My first impression was right; she has tattoos on her arms. I squint, but I’m standing too far back to make out the designs marking each of her shoulders. She’s wearing a tight white tank-top, and her purple hair has been teased up into a big punk Mohawk, with purple tendrils spilling down in front of her face. She looks perfect. Perfectly punk, perfectly rock and roll, and when she plays her first solo, a screaming, mind-blowing solo, at that moment…
Terry Wilson falls in love.
“Bobby,” I scream over the noise, “We’ve got to get that chick for ourselves.”
“What, like a threesome? I don’t want to see you naked, dude.”
“No, you asshole. For the band. We need her for our band!”
He looks at me. “Man, you are drunk aren’t you? Terry, she’s already in a band. Besides, you’ve got Jason. Or do you want to add a second guitarist?”
I think about it. “No, I don’t want to split money four ways. Besides, Jason’s shit anyway, you said so yourself. I’ll need to fire Jason, break up Machine Within A Machine, and grab Gina for us. Wait, no: I’ll break up their band, and then fire Jason.”
“You’re fucking evil, Terry. Besides, you know you’re just talking shit.”
I laugh. “Yeah, maybe you’re right. Fuck it man. Hey, come on outside with me for a minute. I need to clear my head.”
We get out into the street, and I light up a smoke, and give one to Bobby. I know I smoke too much, but it’s hard not to have one when you’re drunk. Bobby’s the same way. He quit years ago, but he still has one sometimes when he’s pissed.
“You just want her to be in your band because she’s hot anyway,” Bobby says. I don’t say anything. I can’t stop thinking about Gina.
Bobby looks at me. “Did you hear something?”
I shrug. “What, you mean the band?”
“No, I thought I heard someone puking.”
I wait and listen, and a moment later, I hear it too: a retching sound coming from around the corner of the building. Curious, we stroll around to the alleyway where the sound is coming from. Jason is there, standing with his back to us, leaning with one hand on the brick wall of the bar. There’s a conspicuous amount of puke on the ground in front of him.
Bobby puts his finger to his lips, telling me to keep quiet. He takes a long drag off the cigarette and flicks it, hitting Jason squarely in the back of the head. The kid twitches, straightens up, and turns around.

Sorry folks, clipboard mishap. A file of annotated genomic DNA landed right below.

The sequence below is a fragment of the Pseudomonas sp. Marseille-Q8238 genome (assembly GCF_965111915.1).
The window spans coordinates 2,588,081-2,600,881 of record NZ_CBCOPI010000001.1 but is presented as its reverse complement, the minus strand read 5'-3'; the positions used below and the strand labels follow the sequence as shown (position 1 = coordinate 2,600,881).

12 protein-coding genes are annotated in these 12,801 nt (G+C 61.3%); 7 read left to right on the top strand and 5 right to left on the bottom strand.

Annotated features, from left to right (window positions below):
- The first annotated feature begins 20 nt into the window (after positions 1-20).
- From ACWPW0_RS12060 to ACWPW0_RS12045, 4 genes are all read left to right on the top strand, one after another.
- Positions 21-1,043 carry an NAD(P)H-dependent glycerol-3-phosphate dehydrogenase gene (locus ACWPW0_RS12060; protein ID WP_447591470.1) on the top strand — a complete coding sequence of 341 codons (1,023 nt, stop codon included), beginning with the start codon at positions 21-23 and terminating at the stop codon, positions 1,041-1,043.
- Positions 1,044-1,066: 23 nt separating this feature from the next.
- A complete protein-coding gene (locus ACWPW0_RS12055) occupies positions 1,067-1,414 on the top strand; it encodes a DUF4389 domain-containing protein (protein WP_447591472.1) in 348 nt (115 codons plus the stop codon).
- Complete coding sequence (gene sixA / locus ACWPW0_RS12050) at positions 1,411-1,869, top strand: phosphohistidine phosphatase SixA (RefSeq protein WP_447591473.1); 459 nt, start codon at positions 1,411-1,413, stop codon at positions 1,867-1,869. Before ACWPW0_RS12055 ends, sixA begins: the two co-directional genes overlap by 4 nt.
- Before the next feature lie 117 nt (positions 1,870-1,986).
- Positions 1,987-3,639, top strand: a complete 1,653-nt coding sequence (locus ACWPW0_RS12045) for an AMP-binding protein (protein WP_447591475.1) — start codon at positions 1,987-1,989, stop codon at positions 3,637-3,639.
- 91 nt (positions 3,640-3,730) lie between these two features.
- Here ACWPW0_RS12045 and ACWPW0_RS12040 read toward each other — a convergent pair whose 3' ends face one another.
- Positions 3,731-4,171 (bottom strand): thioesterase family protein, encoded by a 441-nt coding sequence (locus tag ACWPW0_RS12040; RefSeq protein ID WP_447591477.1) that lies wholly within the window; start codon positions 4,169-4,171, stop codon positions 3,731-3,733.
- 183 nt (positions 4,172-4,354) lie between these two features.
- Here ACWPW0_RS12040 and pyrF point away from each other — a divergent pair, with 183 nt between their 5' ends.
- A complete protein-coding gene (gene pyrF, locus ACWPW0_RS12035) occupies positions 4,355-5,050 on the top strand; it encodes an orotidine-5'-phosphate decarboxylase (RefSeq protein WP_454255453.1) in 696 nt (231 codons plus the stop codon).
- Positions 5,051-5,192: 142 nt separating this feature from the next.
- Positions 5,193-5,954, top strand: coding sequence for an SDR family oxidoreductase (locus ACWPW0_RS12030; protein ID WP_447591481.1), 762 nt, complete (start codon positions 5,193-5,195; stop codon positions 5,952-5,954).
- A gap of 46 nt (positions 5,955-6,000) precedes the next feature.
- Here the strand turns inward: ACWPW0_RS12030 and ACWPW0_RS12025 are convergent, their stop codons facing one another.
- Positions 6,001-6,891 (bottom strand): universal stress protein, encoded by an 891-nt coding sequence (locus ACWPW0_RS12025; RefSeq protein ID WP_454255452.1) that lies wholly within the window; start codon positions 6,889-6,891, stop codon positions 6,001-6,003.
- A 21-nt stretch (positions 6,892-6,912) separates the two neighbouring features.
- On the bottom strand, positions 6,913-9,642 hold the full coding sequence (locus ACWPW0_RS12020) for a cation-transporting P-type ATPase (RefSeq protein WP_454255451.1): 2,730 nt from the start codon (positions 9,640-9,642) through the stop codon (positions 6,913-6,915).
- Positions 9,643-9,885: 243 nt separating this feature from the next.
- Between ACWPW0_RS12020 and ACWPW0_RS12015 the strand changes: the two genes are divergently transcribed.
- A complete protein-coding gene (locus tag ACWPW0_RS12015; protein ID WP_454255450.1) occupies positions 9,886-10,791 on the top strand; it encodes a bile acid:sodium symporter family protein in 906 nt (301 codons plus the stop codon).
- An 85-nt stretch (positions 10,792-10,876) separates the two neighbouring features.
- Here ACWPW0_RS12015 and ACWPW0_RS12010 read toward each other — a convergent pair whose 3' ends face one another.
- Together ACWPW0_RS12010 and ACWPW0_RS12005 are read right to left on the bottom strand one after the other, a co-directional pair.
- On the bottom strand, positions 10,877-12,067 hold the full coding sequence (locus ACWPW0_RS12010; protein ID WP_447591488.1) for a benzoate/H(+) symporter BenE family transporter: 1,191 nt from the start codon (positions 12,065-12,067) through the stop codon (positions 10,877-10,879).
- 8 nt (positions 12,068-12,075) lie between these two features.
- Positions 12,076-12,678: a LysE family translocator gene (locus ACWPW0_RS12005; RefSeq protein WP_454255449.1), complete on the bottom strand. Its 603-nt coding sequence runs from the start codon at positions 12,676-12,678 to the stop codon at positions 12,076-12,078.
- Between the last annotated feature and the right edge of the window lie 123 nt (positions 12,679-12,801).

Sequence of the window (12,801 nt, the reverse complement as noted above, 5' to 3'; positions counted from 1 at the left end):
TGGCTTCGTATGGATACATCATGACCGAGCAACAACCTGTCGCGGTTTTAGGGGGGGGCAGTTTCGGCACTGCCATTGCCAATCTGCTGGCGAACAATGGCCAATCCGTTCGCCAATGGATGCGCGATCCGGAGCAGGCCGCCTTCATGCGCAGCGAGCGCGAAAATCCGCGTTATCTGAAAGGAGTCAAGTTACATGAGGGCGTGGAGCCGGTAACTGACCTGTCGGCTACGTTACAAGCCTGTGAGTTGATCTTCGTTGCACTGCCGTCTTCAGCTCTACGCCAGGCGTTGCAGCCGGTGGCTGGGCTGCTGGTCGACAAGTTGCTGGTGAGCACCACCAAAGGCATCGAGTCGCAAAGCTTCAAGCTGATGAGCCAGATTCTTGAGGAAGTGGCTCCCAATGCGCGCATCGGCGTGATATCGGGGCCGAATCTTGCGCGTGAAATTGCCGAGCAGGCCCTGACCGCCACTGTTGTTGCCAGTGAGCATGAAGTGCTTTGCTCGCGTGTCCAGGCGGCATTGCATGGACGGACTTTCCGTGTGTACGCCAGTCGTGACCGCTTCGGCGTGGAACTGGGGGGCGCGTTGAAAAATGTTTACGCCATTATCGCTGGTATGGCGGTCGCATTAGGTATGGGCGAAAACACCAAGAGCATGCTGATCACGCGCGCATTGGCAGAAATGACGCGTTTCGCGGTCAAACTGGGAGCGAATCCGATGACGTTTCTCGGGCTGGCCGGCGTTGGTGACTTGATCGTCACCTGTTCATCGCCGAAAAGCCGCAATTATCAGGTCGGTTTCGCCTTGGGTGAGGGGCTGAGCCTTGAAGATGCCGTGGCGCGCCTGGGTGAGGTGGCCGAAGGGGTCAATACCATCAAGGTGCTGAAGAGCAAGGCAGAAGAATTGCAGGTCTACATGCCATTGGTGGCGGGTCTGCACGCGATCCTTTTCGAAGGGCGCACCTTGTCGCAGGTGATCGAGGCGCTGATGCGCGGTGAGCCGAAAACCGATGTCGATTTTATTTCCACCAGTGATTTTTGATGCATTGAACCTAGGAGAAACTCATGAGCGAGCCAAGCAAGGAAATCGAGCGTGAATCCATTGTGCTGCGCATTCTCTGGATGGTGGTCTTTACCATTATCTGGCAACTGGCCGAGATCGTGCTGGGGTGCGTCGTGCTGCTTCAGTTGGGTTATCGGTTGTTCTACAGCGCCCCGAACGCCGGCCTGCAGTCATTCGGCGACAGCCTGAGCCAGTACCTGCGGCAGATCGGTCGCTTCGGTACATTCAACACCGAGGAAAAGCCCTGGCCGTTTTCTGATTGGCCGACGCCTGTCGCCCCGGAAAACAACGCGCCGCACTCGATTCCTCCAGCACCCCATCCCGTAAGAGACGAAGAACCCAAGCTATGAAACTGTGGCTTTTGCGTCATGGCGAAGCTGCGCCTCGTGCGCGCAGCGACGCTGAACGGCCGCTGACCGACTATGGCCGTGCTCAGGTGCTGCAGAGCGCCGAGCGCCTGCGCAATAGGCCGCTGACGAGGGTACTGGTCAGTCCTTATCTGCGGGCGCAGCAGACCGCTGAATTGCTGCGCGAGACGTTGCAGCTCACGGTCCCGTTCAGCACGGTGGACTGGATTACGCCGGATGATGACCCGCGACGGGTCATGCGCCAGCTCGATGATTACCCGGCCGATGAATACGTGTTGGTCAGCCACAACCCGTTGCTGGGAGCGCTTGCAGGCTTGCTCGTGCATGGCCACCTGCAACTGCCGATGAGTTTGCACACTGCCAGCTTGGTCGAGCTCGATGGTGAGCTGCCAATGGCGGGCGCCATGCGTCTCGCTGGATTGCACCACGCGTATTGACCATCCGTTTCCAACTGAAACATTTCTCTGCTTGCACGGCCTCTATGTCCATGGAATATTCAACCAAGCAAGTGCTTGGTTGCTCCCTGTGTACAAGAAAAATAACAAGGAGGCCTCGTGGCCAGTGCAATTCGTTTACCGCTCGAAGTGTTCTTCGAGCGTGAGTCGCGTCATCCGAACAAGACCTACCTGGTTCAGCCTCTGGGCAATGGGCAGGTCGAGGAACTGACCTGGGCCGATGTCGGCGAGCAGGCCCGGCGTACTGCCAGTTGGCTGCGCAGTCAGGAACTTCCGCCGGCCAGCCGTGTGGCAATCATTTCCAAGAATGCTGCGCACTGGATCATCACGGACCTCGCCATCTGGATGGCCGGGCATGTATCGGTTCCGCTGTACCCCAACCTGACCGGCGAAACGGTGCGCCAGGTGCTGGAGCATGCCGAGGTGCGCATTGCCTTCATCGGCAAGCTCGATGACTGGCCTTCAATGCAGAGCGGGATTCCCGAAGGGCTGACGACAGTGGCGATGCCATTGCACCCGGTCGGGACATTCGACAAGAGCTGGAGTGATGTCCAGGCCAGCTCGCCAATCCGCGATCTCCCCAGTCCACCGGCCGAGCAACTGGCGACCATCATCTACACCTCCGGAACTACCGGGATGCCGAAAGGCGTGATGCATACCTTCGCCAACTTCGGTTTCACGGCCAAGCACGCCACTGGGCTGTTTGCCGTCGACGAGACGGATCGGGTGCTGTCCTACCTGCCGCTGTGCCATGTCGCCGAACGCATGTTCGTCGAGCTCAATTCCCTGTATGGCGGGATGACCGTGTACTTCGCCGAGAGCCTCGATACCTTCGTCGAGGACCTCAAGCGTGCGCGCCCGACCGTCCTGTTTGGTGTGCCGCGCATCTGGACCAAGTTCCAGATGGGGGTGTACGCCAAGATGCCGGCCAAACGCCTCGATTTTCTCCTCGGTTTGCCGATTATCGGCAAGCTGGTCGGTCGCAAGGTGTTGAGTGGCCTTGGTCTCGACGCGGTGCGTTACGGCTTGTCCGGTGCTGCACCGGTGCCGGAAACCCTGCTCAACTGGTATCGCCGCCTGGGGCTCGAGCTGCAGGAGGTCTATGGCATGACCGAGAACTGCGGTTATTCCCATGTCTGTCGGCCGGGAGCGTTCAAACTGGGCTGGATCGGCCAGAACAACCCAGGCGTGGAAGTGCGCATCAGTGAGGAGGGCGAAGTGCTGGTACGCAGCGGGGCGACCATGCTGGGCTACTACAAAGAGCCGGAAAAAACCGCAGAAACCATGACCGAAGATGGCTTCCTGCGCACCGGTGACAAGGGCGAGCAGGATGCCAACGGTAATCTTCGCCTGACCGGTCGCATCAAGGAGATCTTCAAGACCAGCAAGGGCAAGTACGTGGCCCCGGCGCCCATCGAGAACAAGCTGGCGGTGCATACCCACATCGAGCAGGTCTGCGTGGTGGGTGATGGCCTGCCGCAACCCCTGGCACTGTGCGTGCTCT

“What the fuck are you doing?” laughs Bobby.
Jason is as pale as a glass of milk. “I didn’t want to puke inside the bar.”
“Yeah, the back alley is much classier. You gonna make it? We’ve got to play soon.”
Jason leans one hand against the wall again. “Yeah, I’ll be okay. I just…um…I just need some water.”
Bobby laughs. “You’re so fucked.” Bobby and I bring him back inside, get him sitting down, and bring him some glasses of water.
“Look at it this way,” I say to Bobby. “Better he pukes now than on stage.”
He laughs and gets himself another cup of coffee. I look back to the stage. The band is pounding out their songs. I only watch Gina. She looks brilliant. The heat of the lights and the effort of playing have brought forth a glistening sheen of sweat across her face and bare arms. I want her. I must make her mine. I must break up her band and make her my guitarist. She really is a very good guitarist.
With a crash of cymbals, Machine Within A Machine brings their set to a close. Jason, Bobby and I move up near the stage so we can set up our gear as soon as the other guys get their stuff off. Gina passes by me with her guitar.
“Good show,” I say. Classy. Smooth.
“Thanks,” she says. Busy. Disinterested.
“Are you guys sticking around?” I ask.
“No,” she says. “We’ve got to head back to Toronto tonight.”
“Oh, right,” I say. “Well, you guys did well, anyway.”
“Yeah, thanks,” she says, and heads off to help carry the equipment. I stand out of the way while Machine Within A Machine clears off the rest of their gear. They head off to settle up with the manager and by the time we’ve got the drums ready to go, they’re slipping out the door.
I step up to the microphone, and bang a string to see that the sound is up. “Good evening,” I say to the crowd. I can see Gina walking out the front door of the bar. I look to Jason and Bobby. Jason is having a hard time keeping his balance, but they both nod to show that they’re ready. I count in the first song, and together, the three of us stumble through the worst set I’ve ever played.
2006 © Nolan Whyte